Yanti, Yantin, Yāntin, Yāntī: 5 definitions
Yanti means something in Hinduism, Sanskrit, Buddhism, Pali. If you want to know the exact meaning, history, etymology or English translation of this term then check out the descriptions on this page. Add your comment or reference to a book if you want to contribute to this summary article.
Jyotisha (astronomy and astrology)Source: Wisdom Library: Brihat Samhita by Varahamihira
Yāntin (यान्तिन्) refers to “drivers”, according to the Bṛhatsaṃhitā (chapter 10), an encyclopedic Sanskrit work written by Varāhamihira mainly focusing on the science of ancient Indian astronomy astronomy (Jyotiṣa).—Accordingly, “If the course of Saturn should lie through the constellation of Viśākhā, the Trigartas, the Chinese and the Kulūtas, saffron, lac, crops and everything of bright, red or crimson colour will suffer. If the course of Saturn should lie through the constellation of Anurādhā, the Kulūtas, the Taṅgaṇas, the Khasas, the people of Kāśmīra, ministers, drivers [i.e., yāntin—upatāpaṃ yānti ca] and bell-ringers will suffer, and friends will turn into enemies”.
Jyotisha (ज्योतिष, jyotiṣa or jyotish) refers to ‘astronomy’ or “Vedic astrology” and represents the fifth of the six Vedangas (additional sciences to be studied along with the Vedas). Jyotisha concerns itself with the study and prediction of the movements of celestial bodies, in order to calculate the auspicious time for rituals and ceremonies.
Languages of India and abroad
Pali-English dictionarySource: Sutta: The Pali Text Society's Pali-English Dictionary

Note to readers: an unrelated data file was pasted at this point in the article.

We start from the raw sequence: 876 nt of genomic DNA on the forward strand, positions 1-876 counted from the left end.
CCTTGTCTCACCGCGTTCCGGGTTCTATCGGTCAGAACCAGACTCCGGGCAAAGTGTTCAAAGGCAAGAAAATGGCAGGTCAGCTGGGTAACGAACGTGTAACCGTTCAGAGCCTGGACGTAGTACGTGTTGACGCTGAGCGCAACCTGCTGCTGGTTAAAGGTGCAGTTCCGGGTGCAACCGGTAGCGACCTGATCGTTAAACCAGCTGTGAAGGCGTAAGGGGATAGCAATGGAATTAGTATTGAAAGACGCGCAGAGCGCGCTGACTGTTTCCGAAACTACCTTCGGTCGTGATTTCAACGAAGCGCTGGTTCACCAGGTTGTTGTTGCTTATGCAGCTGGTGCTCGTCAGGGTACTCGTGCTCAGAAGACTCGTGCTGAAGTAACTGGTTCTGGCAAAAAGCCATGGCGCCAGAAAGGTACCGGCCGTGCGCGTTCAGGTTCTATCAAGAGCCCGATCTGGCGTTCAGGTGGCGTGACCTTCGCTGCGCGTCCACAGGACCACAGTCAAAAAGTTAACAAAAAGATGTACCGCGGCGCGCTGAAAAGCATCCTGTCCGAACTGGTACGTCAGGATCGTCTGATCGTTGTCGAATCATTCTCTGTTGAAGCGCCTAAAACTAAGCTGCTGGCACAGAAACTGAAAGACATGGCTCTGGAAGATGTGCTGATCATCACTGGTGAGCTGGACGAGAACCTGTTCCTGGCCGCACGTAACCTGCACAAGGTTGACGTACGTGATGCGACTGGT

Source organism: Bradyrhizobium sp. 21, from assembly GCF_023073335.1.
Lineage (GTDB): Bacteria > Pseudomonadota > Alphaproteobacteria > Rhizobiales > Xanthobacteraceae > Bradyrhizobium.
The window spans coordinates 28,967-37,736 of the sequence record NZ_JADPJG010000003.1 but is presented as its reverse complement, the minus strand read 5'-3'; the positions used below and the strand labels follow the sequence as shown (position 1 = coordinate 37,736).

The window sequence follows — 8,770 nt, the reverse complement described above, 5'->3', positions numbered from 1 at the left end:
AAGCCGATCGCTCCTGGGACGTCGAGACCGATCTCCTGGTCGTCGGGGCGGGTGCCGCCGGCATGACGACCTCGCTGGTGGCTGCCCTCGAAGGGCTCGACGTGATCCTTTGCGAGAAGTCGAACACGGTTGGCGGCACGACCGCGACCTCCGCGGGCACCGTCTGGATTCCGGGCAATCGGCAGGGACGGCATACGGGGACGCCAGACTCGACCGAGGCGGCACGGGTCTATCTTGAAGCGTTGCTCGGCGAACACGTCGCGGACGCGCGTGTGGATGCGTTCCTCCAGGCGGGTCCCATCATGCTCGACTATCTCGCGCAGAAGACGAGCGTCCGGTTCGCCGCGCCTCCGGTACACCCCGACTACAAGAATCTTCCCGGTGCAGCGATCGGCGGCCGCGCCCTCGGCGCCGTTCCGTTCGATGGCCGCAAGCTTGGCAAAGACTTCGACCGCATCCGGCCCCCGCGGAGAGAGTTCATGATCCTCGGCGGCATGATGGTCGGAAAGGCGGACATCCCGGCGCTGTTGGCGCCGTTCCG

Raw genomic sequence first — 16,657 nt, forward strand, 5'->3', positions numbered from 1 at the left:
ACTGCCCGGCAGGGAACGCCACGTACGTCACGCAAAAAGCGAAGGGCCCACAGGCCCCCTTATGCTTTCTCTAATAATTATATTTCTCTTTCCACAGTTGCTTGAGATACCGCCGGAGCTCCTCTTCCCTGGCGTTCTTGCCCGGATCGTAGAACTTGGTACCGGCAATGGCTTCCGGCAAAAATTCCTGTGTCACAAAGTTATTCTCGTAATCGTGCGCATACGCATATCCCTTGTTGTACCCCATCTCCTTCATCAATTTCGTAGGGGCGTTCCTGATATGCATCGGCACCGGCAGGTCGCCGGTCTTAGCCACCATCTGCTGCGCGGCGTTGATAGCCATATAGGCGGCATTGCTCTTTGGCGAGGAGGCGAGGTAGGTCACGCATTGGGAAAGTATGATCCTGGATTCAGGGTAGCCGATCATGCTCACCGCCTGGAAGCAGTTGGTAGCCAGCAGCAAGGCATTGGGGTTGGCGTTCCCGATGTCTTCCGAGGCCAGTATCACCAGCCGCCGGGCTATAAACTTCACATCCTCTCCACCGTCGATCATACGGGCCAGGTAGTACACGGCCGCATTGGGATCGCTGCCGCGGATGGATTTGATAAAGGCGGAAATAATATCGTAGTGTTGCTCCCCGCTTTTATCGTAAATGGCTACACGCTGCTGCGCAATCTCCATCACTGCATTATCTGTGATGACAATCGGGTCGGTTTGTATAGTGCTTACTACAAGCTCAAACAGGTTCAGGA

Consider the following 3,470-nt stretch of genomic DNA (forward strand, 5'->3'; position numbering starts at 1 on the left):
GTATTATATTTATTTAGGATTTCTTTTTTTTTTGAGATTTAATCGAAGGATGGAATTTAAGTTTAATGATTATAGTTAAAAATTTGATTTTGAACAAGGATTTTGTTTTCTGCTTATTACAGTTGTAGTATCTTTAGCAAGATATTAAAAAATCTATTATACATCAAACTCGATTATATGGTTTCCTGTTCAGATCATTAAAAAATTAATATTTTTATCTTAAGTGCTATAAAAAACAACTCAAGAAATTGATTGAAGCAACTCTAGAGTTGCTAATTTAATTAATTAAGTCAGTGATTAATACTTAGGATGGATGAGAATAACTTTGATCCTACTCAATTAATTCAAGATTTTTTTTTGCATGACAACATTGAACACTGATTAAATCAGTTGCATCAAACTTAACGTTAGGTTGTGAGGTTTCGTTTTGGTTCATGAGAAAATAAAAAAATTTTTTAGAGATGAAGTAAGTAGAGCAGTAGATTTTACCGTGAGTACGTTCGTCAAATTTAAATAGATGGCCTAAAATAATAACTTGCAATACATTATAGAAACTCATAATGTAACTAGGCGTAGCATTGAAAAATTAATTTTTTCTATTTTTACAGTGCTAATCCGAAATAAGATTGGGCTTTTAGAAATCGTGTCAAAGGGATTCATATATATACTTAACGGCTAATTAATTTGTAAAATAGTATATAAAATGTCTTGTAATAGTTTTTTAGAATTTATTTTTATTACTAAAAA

Yanti, is 3rd pl. pres. of yā: see yāti.—Note. At D. II, 269 we should combine yanti with preceding visamā & sambādhā, thus forming denom. verbs: visamāyanti “become uneven” and sambādhāyanti “become oppressed or tight. ” The translation Dial II. 305 gives just the opposite by reading incorrectly. (Page 550)
Pali is the language of the Tipiṭaka, which is the sacred canon of Theravāda Buddhism and contains much of the Buddha’s speech. Closeley related to Sanskrit, both languages are used interchangeably between religions.
Sanskrit dictionarySource: Cologne Digital Sanskrit Dictionaries: Monier-Williams Sanskrit-English Dictionary
Yanti (यन्ति):—[from yam] f., [Pāṇini 6-4, 39 [Scholiast or Commentator]]
[Sanskrit to German]
Sanskrit, also spelled संस्कृतम् (saṃskṛtam), is an ancient language of India commonly seen as the grandmother of the Indo-European language family (even English!). Closely allied with Prakrit and Pali, Sanskrit is more exhaustive in both grammar and terms and has the most extensive collection of literature in the world, greatly surpassing its sister-languages Greek and Latin.
See also (Relevant definitions)
Ends with (+66): Abhrayanti, Adhimushyanti, Adrishyanti, Advaitasiddhantavaijayanti, Agamishyanti, Anavanamitavaijayanti, Anubhartsyanti, Ban-bui-jayanti, Bhaktajayanti, Bhavishyanti, Byanti, Carvayanti, Cayanti, Chadayanti, Cintayanti, Damayanti, Dardhajayanti, Dattatreyajayanti, Daushyanti, Dravayanti.
Full-text (+86): Apaghatayati, Apapre, Paritarayati, Pravidarshayati, Gulugulayati, Vadhrayati, Visamayati, Acushayati, Prapre, Tunatunayati, Samupashrayati, Vapayati, Sampramarjayati, Ditara, Prativibhavayati, Jayani, Prativibhavayate, Anupari, Aharjara, Upaladayati.
Search found 21 books and stories containing Yanti, Yantin, Yāntin, Yāntī; (plurals include: Yantis, Yantins, Yāntins, Yāntīs). You can also click to the full overview containing English textual excerpts. Below are direct links for the most relevant articles:
Bhakti-rasamrta-sindhu (by Śrīla Rūpa Gosvāmī)
Rig Veda (translation and commentary) (by H. H. Wilson)
Rig Veda 1.123.12 < [Sukta 123]
Rig Veda 8.46.30 < [Sukta 46]
Rig Veda 9.69.4 < [Sukta 69]
Dhammapada (Illustrated) (by Ven. Weagoda Sarada Maha Thero)
Verse 175 - The Story of Thirty Monks < [Chapter 13 - Loka Vagga (World)]
Verse 126 - The Story of Venerable Tissa < [Chapter 9 - Pāpa Vagga (Evil)]
Verse 225 - The Story of the Brāhmin who had been the ‘Father of the Buddha’ < [Chapter 17 - Kodha Vagga (Anger)]
The Markandeya Purana (Study) (by Chandamita Bhattacharya)
Mundaka Upanishad with Shankara’s Commentary (by S. Sitarama Sastri)
Satapatha-brahmana (by Julius Eggeling)